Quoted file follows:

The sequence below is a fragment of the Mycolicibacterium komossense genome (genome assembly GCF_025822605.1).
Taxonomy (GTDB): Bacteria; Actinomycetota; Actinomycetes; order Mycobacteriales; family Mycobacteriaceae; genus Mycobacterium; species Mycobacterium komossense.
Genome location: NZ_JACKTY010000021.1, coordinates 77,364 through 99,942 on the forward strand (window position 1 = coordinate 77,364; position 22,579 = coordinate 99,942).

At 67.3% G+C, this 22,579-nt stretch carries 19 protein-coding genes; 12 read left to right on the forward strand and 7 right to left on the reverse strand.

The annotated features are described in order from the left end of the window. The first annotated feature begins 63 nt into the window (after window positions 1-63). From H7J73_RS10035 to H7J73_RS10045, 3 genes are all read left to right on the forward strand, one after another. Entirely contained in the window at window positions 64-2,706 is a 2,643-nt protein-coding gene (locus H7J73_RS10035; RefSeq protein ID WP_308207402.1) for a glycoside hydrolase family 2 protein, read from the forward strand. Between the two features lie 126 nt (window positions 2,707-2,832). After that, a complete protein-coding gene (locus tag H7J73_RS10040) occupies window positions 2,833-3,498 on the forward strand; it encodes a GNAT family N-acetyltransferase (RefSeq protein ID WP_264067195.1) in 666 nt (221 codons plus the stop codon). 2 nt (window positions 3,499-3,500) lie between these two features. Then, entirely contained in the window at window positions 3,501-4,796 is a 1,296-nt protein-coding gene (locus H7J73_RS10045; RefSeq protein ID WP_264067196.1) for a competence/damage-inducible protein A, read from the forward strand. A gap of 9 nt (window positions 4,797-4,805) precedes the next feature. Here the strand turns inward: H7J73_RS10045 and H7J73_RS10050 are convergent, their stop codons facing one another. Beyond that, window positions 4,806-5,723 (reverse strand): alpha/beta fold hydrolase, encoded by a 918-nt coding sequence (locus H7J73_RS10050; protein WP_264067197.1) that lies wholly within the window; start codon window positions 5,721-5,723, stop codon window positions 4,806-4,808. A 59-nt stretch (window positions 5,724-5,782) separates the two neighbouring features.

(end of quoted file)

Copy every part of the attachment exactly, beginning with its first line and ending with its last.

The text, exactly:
The sequence below is a fragment of the Mycolicibacterium komossense genome (genome assembly GCF_025822605.1).
Taxonomy (GTDB): Bacteria; Actinomycetota; Actinomycetes; order Mycobacteriales; family Mycobacteriaceae; genus Mycobacterium; species Mycobacterium komossense.
Genome location: NZ_JACKTY010000021.1, coordinates 77,364 through 99,942 on the forward strand (window position 1 = coordinate 77,364; position 22,579 = coordinate 99,942).

At 67.3% G+C, this 22,579-nt stretch carries 19 protein-coding genes; 12 read left to right on the forward strand and 7 right to left on the reverse strand.

The annotated features are described in order from the left end of the window. The first annotated feature begins 63 nt into the window (after window positions 1-63). From H7J73_RS10035 to H7J73_RS10045, 3 genes are all read left to right on the forward strand, one after another. Entirely contained in the window at window positions 64-2,706 is a 2,643-nt protein-coding gene (locus H7J73_RS10035; RefSeq protein ID WP_308207402.1) for a glycoside hydrolase family 2 protein, read from the forward strand. Between the two features lie 126 nt (window positions 2,707-2,832). After that, a complete protein-coding gene (locus tag H7J73_RS10040) occupies window positions 2,833-3,498 on the forward strand; it encodes a GNAT family N-acetyltransferase (RefSeq protein ID WP_264067195.1) in 666 nt (221 codons plus the stop codon). 2 nt (window positions 3,499-3,500) lie between these two features. Then, entirely contained in the window at window positions 3,501-4,796 is a 1,296-nt protein-coding gene (locus H7J73_RS10045; RefSeq protein ID WP_264067196.1) for a competence/damage-inducible protein A, read from the forward strand. A gap of 9 nt (window positions 4,797-4,805) precedes the next feature. Here the strand turns inward: H7J73_RS10045 and H7J73_RS10050 are convergent, their stop codons facing one another. Beyond that, window positions 4,806-5,723 (reverse strand): alpha/beta fold hydrolase, encoded by a 918-nt coding sequence (locus H7J73_RS10050; protein WP_264067197.1) that lies wholly within the window; start codon window positions 5,721-5,723, stop codon window positions 4,806-4,808. A 59-nt stretch (window positions 5,724-5,782) separates the two neighbouring features.